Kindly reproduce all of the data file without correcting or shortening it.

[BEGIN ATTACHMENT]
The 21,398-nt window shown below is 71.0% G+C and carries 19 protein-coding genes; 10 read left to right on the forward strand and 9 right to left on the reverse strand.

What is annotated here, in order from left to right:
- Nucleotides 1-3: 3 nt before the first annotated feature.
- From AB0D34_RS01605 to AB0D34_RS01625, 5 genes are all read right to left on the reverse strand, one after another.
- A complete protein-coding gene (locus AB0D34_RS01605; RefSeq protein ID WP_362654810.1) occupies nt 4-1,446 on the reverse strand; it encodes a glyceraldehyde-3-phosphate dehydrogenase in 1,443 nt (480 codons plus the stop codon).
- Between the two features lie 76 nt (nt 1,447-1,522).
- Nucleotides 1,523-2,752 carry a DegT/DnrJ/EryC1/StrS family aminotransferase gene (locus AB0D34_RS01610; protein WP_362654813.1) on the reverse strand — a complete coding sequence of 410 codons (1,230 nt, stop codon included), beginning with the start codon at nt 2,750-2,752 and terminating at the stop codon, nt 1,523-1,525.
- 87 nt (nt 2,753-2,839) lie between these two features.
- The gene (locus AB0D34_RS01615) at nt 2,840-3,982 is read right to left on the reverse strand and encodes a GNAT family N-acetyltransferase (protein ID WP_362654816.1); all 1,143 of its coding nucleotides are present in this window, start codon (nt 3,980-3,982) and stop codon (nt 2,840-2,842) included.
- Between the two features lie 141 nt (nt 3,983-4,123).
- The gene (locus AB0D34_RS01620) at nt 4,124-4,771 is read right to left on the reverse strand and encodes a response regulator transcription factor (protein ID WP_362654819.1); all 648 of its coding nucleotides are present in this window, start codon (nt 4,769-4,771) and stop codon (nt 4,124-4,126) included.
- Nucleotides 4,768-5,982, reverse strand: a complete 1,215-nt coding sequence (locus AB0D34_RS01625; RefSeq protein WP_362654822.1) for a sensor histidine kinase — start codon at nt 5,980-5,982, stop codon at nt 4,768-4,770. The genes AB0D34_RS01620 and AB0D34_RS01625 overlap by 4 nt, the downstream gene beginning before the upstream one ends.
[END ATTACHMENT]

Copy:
The 21,398-nt window shown below is 71.0% G+C and carries 19 protein-coding genes; 10 read left to right on the forward strand and 9 right to left on the reverse strand.

What is annotated here, in order from left to right:
- Nucleotides 1-3: 3 nt before the first annotated feature.
- From AB0D34_RS01605 to AB0D34_RS01625, 5 genes are all read right to left on the reverse strand, one after another.
- A complete protein-coding gene (locus AB0D34_RS01605; RefSeq protein ID WP_362654810.1) occupies nt 4-1,446 on the reverse strand; it encodes a glyceraldehyde-3-phosphate dehydrogenase in 1,443 nt (480 codons plus the stop codon).
- Between the two features lie 76 nt (nt 1,447-1,522).
- Nucleotides 1,523-2,752 carry a DegT/DnrJ/EryC1/StrS family aminotransferase gene (locus AB0D34_RS01610; protein WP_362654813.1) on the reverse strand — a complete coding sequence of 410 codons (1,230 nt, stop codon included), beginning with the start codon at nt 2,750-2,752 and terminating at the stop codon, nt 1,523-1,525.
- 87 nt (nt 2,753-2,839) lie between these two features.
- The gene (locus AB0D34_RS01615) at nt 2,840-3,982 is read right to left on the reverse strand and encodes a GNAT family N-acetyltransferase (protein ID WP_362654816.1); all 1,143 of its coding nucleotides are present in this window, start codon (nt 3,980-3,982) and stop codon (nt 2,840-2,842) included.
- Between the two features lie 141 nt (nt 3,983-4,123).
- The gene (locus AB0D34_RS01620) at nt 4,124-4,771 is read right to left on the reverse strand and encodes a response regulator transcription factor (protein ID WP_362654819.1); all 648 of its coding nucleotides are present in this window, start codon (nt 4,769-4,771) and stop codon (nt 4,124-4,126) included.
- Nucleotides 4,768-5,982, reverse strand: a complete 1,215-nt coding sequence (locus AB0D34_RS01625; RefSeq protein WP_362654822.1) for a sensor histidine kinase — start codon at nt 5,980-5,982, stop codon at nt 4,768-4,770. The genes AB0D34_RS01620 and AB0D34_RS01625 overlap by 4 nt, the downstream gene beginning before the upstream one ends.